The tone of both pieces seems very critical and slightly sympathetic towards the Iraqis. It changes throughout both articles from critical to shocked but all the tones seem to be negative. For example, at the start of The Sun article it appears shocked “Shocking photos of British troops allegedly abusing Iraqi looters” to “…Military offences of disgraceful conduct of a cruel or indecent kind” which seems disapproving instead of shocked.
Both articles are written in past tenses as this event occurred in the year 2003. There are no ellipses in both pieces; this could be said because ellipses usually occur in natural speech where the listener understands what the speaker is saying. Also in both articles the sentence types are both declaratives as they are informing us about what happened in the articles.
In The Times story, nearly all of the sentences have compound construction, they give one main point but continue to carry on the meaning by further adding detail. Such as “The photograph was one of 22 presented yesterday at the court martial of Larkin and two of this comrades who are accused of shocking and appalling abuse and sadistic maltreatment of Iraqi detainees.” However in The Sun article, the sentence structure is mostly simple. They are short and only give one point “Larkin admitted battery by assaulting an Iraqi in his custody.”
In The Sun, Alliteration is used to make certain words stand out such as “allegedly abusing” and “snapped standing”. Once these words are made to stand out, readers can see what opinion; positive or negative, the writer is trying to give. As with the first article, the writer of The Times article uses alliteration to make certain words stand out such as “bound…blindfolded…bare concrete as a British base near Basra” I think the first part of the sentence is to promote emotion from the audience at the conditions of the Iraqis, and I think the second part of the sentence is just to capture the readers attention because of the terrorist activities around areas like Basra, people are keen to know if anyone else like that has happened. Another piece of alliteration from that article is to “strip and simulate sex acts” I believe this would also be to promote emotion, but of a stronger degree, as it would tell the readers how bad it was.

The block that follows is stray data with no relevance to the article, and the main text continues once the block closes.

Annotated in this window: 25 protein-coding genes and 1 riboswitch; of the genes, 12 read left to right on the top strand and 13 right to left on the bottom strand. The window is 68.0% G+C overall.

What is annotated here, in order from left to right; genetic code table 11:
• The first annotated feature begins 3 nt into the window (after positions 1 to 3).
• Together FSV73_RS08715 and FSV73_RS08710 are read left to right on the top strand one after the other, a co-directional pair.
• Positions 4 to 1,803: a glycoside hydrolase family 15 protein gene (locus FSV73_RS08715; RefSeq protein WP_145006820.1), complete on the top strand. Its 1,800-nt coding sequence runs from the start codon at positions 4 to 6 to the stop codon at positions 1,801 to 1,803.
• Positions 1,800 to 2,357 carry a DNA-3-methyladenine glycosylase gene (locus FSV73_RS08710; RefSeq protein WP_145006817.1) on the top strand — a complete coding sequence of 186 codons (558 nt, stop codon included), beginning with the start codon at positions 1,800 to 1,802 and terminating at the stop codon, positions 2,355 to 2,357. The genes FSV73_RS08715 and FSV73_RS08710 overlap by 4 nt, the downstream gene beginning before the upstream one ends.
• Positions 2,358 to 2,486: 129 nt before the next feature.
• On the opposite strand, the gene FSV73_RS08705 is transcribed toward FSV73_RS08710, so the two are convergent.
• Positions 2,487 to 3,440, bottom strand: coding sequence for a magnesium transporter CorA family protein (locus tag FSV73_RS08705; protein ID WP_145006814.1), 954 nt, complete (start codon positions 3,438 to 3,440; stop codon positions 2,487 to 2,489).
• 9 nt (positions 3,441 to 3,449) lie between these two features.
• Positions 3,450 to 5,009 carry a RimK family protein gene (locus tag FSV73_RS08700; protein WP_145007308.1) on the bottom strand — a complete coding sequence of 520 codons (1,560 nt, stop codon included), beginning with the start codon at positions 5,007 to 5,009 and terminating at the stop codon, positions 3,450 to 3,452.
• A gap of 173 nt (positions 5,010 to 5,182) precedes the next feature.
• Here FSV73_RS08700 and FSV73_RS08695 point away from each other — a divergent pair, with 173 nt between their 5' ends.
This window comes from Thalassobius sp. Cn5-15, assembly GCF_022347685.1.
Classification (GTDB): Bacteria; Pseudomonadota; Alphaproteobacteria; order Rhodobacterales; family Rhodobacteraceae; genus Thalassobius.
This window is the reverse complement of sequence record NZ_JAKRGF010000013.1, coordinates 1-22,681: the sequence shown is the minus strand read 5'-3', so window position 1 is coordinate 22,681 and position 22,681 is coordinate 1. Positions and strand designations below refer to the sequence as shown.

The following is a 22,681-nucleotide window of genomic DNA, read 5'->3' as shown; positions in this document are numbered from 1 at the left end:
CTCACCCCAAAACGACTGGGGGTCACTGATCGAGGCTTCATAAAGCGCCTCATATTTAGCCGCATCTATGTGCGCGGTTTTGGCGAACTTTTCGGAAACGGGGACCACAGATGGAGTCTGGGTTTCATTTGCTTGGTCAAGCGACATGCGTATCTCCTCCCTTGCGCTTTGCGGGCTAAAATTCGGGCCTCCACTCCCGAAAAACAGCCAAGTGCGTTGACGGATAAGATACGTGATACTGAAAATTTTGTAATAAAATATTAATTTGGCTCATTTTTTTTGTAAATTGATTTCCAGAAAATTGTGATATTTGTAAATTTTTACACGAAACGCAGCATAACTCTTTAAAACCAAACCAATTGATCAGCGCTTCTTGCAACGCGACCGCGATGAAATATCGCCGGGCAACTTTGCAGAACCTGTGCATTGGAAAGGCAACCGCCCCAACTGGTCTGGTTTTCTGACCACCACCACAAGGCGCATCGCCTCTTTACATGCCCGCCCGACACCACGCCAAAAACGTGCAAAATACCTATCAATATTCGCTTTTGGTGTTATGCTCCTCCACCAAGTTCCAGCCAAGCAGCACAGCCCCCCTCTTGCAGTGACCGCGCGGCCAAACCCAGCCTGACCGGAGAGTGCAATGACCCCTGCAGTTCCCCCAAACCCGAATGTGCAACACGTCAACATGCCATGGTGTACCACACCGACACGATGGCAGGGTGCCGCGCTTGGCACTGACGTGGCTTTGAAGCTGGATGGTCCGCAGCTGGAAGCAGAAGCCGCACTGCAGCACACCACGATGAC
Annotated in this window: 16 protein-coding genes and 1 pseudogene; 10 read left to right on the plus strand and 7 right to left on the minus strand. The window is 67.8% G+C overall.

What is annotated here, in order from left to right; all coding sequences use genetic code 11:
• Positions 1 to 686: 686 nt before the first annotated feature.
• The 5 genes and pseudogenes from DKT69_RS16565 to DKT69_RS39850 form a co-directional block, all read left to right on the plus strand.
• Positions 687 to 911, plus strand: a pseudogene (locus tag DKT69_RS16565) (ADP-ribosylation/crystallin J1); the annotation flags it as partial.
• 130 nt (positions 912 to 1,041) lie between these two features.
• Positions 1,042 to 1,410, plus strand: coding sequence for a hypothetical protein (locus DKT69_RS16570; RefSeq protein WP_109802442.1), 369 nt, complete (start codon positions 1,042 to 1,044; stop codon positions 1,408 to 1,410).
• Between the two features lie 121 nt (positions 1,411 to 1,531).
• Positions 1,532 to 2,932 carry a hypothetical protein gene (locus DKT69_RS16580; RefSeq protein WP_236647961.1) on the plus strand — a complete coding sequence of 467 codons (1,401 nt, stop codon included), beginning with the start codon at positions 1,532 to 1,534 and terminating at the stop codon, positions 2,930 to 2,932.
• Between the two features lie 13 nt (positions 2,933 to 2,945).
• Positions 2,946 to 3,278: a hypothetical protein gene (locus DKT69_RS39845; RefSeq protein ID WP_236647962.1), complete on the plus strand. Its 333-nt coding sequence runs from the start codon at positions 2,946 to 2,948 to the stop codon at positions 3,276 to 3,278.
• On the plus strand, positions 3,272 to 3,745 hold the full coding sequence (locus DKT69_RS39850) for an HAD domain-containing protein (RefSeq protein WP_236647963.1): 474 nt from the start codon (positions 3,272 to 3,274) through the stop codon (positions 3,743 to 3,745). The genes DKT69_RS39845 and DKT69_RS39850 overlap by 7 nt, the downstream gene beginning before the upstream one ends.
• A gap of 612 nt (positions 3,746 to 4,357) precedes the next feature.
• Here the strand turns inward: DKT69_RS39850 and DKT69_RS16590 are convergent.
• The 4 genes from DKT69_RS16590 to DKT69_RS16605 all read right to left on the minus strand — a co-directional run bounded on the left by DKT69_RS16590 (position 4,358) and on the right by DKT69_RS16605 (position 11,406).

The font for both pieces is standard and constant through the articles. The only thing that changes is that, In The Sun, during speech, the font changes to italics as to indicate easier to readers when speech is occurring. However, The Times doesn’t do this and the font remains constant and unchanging throughout the piece, I believe this is because it is a short piece and it doesn’t have speech like The Sun does apart from small quotations.. The length of paragraphs on both pieces are shorter, this would probably be because it is easier for the reader to read and not to be put off by large amounts of writing. Nevertheless, The Sun has shorter paragraphs in general and I believe this is because it is a less formless newspaper and probably stereotypes to have a less intelligent audience.
After analysing my work, I can agree with my hypothesis in saying that The Sun will probably be simpler and be a less complex piece whereas The Times will be more complex and The Sun will have a lower reading age than that of The Times.